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SUV practicality mixed with executive car luxury. Can the All-Terrain make this work?
4MATIC all-wheel drive, Dynamic Select, Air Body Control
Manufacturers such as Volvo and Audi have all offered more rugged versions of their executive estates over the last few years, meaning that the E-Class All-Terrain is entering a market with some already established competition.
Mercedes' offering comes with 4MATIC four-wheel drive and a specific all-terrain driving mode to help the estate tackle more challenging roads, while sitting 29mm higher than its E-Class estate counterpart. The suspension configuration and large 20-inch wheels with higher sidewalls meanwhile, further increase ride comfort on the rough and challenging English country roads in the Sheffield Downs, where we tested the car for the first time.
At £58,025, it's not a budget option; the car we tested ran to £60,575 with the optional driving assistance package added, compared to the Volvo V90's £50,000 pricetag but slightly cheaper than the Audi A6 Allroad at £58,040.
The E-Class All-Terrain comes generously equipped as standard with a Burmester surround sound system, a Keyless-Go comfort package, Air Body Control air suspension; panoramic electric sunroof; Mercedes' Comand Online with a 12.3-inch infotainment display and 12.3-inch cockpit display among the highlights.
Inside the interior is plush as to be expected but the silver detail on the dash is a bit marmite. The interior certainly does look modern, though, especially with the standard dual-12.3in screens that appear as one long display for the digital instruments and the infotainment display, which we were very impressed with.
The new model is every bit as practical as the E-Class estate, with the same load capacity of 640 litres or 1,820 litres with the rear seats folded, and standard 40:20:40 split-folding rear seats. This tops the 560-litre boot offered by the V90 Cross Country.
As with all E-Class models, the All-Terrain has Dynamic Select as standard. This features five driving programmes, each offering different engine, transmission and steering characteristics.
Unlike on some cars where driving modes rarely offer much of a noticeable difference to the driving style, there are significant differences between modes such as Comfort, Eco and Sport. The most noticeable difference is when flicking the drive select into Sport mode which makes the throttle more responsive and gives more weight to the steering.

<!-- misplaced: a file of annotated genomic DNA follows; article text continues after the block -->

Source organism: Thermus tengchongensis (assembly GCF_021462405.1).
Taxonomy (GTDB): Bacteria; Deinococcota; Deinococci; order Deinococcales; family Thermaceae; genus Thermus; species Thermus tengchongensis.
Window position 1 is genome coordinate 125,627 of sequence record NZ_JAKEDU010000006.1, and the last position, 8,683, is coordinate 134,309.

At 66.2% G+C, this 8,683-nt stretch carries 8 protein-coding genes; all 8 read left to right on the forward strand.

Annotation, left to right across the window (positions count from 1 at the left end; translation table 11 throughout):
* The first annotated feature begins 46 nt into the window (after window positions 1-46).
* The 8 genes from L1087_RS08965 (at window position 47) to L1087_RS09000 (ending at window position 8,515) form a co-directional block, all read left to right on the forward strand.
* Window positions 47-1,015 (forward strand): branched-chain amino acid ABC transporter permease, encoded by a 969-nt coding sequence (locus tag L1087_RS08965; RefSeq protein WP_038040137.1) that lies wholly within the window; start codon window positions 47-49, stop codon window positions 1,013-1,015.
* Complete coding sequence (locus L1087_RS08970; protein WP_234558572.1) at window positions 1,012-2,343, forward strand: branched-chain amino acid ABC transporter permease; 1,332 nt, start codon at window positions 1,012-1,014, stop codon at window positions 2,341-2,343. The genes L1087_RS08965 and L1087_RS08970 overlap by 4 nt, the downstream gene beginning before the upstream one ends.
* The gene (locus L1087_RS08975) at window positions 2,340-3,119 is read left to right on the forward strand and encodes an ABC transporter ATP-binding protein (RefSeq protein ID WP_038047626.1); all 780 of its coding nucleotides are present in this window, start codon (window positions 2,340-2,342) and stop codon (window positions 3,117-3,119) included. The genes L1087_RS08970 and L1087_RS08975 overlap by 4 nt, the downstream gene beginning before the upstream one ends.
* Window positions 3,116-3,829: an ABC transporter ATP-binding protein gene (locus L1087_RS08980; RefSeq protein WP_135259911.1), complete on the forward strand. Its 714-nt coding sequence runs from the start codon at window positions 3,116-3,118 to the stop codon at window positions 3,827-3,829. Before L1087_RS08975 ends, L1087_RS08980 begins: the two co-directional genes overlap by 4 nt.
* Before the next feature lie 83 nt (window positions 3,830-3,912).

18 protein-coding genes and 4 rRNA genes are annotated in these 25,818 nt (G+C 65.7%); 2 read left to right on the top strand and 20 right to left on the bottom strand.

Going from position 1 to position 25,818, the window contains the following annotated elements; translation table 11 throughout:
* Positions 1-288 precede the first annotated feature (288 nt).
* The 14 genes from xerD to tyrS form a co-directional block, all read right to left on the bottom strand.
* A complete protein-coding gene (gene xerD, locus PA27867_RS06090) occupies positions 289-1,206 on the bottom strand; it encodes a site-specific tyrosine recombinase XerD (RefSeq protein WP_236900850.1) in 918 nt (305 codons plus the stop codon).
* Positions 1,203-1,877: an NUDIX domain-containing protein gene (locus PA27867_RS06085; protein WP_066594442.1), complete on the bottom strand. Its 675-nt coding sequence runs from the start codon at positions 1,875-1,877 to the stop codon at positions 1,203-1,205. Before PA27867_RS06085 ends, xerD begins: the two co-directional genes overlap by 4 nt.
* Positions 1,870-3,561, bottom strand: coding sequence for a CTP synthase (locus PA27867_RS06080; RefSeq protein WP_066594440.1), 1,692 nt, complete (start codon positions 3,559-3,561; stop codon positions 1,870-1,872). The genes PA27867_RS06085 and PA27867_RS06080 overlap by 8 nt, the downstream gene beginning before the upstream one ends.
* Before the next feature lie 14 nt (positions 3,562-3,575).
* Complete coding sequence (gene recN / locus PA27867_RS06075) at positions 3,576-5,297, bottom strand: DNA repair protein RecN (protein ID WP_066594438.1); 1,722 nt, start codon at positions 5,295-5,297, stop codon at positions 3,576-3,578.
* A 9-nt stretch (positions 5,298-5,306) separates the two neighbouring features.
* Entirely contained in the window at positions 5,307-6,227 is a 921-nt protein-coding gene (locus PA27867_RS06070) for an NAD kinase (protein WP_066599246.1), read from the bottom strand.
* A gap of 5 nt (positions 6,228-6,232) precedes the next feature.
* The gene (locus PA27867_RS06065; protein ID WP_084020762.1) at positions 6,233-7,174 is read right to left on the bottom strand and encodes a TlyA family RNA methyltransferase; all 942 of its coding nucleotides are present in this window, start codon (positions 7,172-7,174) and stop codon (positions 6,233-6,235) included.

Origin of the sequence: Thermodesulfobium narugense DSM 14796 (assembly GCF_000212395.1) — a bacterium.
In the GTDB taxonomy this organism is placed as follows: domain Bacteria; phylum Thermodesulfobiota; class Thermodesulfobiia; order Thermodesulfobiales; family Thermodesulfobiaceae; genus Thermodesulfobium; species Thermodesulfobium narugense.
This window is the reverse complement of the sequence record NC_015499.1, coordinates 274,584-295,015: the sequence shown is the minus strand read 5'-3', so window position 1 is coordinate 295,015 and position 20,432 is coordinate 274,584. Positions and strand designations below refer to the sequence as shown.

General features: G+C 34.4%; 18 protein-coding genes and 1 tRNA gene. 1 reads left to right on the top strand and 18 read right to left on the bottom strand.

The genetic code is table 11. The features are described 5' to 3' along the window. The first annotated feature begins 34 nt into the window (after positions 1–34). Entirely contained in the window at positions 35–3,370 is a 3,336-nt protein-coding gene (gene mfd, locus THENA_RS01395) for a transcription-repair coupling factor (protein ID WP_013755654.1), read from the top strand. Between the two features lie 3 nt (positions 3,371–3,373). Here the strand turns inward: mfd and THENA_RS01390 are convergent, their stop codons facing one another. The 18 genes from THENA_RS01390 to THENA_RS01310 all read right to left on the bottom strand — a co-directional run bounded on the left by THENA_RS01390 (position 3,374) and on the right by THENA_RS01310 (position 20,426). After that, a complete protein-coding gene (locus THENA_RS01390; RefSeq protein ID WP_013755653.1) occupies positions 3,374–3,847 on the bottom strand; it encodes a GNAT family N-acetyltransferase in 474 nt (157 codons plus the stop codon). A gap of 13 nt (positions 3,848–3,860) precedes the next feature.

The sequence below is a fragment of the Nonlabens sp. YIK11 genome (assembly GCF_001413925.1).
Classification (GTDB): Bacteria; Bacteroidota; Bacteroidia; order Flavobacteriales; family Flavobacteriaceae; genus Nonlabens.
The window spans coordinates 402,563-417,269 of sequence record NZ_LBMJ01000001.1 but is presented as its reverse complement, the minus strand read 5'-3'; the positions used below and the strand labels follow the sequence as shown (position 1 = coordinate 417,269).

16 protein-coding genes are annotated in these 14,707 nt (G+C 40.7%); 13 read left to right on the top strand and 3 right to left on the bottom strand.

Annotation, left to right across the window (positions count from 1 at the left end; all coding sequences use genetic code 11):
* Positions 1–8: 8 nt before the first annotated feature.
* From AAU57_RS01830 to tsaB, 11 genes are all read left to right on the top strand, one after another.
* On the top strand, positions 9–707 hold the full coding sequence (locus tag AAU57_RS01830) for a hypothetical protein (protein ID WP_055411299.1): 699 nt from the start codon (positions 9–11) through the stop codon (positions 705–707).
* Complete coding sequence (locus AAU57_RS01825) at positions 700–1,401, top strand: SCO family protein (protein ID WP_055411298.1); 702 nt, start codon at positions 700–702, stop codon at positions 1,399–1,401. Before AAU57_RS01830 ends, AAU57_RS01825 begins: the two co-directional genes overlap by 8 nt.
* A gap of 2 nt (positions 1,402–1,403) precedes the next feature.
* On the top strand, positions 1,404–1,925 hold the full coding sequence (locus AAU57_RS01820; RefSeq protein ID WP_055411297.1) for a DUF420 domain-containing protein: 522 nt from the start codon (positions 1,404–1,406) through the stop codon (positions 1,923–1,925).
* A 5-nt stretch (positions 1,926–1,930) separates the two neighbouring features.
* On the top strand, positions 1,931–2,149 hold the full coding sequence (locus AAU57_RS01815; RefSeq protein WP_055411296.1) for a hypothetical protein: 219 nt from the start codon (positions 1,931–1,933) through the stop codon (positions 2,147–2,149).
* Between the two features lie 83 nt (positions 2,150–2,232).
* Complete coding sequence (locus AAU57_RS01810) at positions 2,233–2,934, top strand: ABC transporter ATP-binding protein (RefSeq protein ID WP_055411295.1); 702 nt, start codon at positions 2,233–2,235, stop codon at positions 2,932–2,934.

A comfortable cruiser
Where this E-Class is most comfortable is cruising on the motorway but its also more than equipped to venture further afield too. Its All-Terrain drive mode and 4MATIC all-wheel-drive setup means that it can tackle thick mud and rocky surfaces like it's second nature.
Selecting the All-Terrain driving programme raises the chassis by a further 20mm using the standard Air Body Control up to a speed of 20 mph, giving it that much needed ground clearance on the challenging country roads.
The refinement and performance of the powertrain is obvious as soon as you put your foot down for the first time and the engine is quiet no matter how you're driving. The nine-speed automatic gearbox is refined and swift and makes for a pleasurable and smooth ride too.
The All-Terrain will be launched in the guise of this 258hp four-cylinder diesel engine and a short time later, Mercedes says a six-cylinder diesel engine is set to follow. Both will come with the new 9G-TRONIC nine-speed automatic transmission as standard.
On the whole-life costs front, the E-Class holds its value and comes out on top of its Audi A6 AllRoad competitor with an RV of 34.3% compared to the Audi's 31.9%. The equivalent Volvo, the V90 Cross Country, has a lower P11D of £50,000 but a slightly lower residual value of 33.8%.
CO2 is a vital consideration for fleet managers and the E-Class actually has the highest out of its close competitors, reaching 179g/km compared to the V90's 177g/km and the A6's lower 172g/km.
But how does it compare to the E-Class without All Terrain capabilities, and do we think it's worth the compromise? In fact, the All Terrain has a pretty large CO2 penalty compared to the two-wheel drive estate in AMG-Line, bumping up the CO2 by 15g/km. Meanwhile the mpg of the All Terrain totals 41.5mpg compared to the two-wheel drive estate AMG-Line's 46.3mpg. Head to the lower-powered E220d and the savings are considerably more too.
For those after estate practicality and a dash of legitimate off-road competence in an executive car package, the Mercedes E-Class All Terrain is undoubtedly one of the best choices out there. Whether the All Terrain abilities are worth the penalties or the inevitable £5330 price hike on the AMG-Line though, we're unsure.